But this was a dive-boat, and I had to make do with an Abercrombie & Fitch T-shirt and a tumblerful of Bombay Sapphire.
At daybreak, we prepared to dive on the popular Giannis D wreck. The 87m cargo vessel must have the most photogenic stern in the world, Jessica Alba apart. The engine-room is really peachy, and a nice set of portholes on the starboard side create an amazing ambient-light photo opportunity.
The bow is well broken up, but there are always giant moray eels and angelfish peering from the holes. By the time we reached the surface, another four boats and 40-odd divers had joined us.
The Marcus, or Tile Wreck, is my favourite. Its nine-cylinder diesel engine is worth a viewing, and the cargo holds are still jam-packed with granite floor tiles. I got Nicci to do a spot of underwater modelling for me, and she even put on some eye make-up. This is the first time I had tried make-up in photographs, and I liked the effect. I was expecting big panda eyes when she took off her mask, but it didnt smudge at all.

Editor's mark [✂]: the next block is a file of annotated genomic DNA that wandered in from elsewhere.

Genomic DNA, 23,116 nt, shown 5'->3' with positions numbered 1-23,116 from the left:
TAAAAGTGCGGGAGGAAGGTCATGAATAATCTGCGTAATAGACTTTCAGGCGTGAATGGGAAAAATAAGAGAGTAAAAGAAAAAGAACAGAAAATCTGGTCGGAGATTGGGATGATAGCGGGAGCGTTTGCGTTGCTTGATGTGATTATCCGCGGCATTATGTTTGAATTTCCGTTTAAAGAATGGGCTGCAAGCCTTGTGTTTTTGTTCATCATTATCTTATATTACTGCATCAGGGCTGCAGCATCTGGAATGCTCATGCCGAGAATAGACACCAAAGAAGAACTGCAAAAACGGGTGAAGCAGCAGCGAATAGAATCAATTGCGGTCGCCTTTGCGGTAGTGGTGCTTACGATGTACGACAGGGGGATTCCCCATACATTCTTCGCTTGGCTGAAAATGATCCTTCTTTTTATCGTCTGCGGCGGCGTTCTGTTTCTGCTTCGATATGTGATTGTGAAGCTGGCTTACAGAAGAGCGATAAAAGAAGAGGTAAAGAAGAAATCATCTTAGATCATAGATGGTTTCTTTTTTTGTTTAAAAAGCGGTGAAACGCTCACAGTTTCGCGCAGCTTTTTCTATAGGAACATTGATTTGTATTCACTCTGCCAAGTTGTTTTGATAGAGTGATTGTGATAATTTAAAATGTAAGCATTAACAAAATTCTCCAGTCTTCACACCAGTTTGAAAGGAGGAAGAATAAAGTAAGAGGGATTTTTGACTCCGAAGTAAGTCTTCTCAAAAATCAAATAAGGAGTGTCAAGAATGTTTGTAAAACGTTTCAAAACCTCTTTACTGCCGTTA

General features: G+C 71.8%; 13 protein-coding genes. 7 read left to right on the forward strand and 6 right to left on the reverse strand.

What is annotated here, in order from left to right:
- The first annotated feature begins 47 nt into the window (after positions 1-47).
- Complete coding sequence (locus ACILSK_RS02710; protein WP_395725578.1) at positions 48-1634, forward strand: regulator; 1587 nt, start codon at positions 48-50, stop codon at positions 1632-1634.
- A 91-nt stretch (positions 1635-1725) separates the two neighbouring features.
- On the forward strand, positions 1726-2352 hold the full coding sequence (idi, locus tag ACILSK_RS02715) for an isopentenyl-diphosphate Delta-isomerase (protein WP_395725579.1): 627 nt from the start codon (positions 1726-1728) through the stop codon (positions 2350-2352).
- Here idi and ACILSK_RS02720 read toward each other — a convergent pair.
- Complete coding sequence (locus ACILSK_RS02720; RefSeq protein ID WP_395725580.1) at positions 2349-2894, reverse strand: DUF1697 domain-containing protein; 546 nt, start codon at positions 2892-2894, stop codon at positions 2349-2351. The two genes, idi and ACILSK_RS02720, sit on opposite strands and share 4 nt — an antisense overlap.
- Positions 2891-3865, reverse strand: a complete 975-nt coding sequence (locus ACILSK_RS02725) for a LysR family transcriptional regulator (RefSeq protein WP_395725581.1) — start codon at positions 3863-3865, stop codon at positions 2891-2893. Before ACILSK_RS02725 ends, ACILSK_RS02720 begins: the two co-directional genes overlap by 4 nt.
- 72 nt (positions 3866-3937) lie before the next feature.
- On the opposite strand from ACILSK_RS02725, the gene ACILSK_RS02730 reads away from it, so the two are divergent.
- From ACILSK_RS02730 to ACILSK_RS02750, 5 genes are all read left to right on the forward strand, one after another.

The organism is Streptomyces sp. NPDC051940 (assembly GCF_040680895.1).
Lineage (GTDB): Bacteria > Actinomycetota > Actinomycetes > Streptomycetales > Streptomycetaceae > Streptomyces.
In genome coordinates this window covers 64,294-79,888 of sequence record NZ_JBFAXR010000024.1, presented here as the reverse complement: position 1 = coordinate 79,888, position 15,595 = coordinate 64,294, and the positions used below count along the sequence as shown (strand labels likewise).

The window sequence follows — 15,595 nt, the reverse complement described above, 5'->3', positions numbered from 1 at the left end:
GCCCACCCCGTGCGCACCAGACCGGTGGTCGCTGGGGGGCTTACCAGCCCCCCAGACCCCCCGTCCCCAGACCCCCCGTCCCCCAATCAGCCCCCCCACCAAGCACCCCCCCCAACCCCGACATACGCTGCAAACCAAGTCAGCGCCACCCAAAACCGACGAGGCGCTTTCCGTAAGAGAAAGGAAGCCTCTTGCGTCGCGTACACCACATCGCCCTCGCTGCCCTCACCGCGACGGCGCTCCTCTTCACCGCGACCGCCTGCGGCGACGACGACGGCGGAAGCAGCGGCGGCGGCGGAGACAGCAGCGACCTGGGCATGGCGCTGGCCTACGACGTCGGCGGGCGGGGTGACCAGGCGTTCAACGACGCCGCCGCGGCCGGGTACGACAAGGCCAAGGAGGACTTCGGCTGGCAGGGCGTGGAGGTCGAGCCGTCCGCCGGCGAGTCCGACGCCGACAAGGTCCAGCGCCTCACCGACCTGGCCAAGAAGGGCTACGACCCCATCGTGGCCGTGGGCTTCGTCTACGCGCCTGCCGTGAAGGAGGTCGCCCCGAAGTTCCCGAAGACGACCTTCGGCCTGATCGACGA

We tried to get some close-ups with two anemonefish, but the feisty so-and-sos were having none of it, and kept attacking Niccis second stage.
To round off our day, we dipped onto the 105m-long Kimon M at the other end of the reef.
The hull is broken in several sections, allowing easy access to the cargo holds - basically this is a giant ironclad carcass.
I started at the stern in 27m, had a quick look at the prop and then entered the dark holds. It seemed as though I could swim virtually unhindered, from one end of the wreck to the other.
Slowly ascending all the time, I passed what looked like the engine, and was spat back out on the reef at 10m.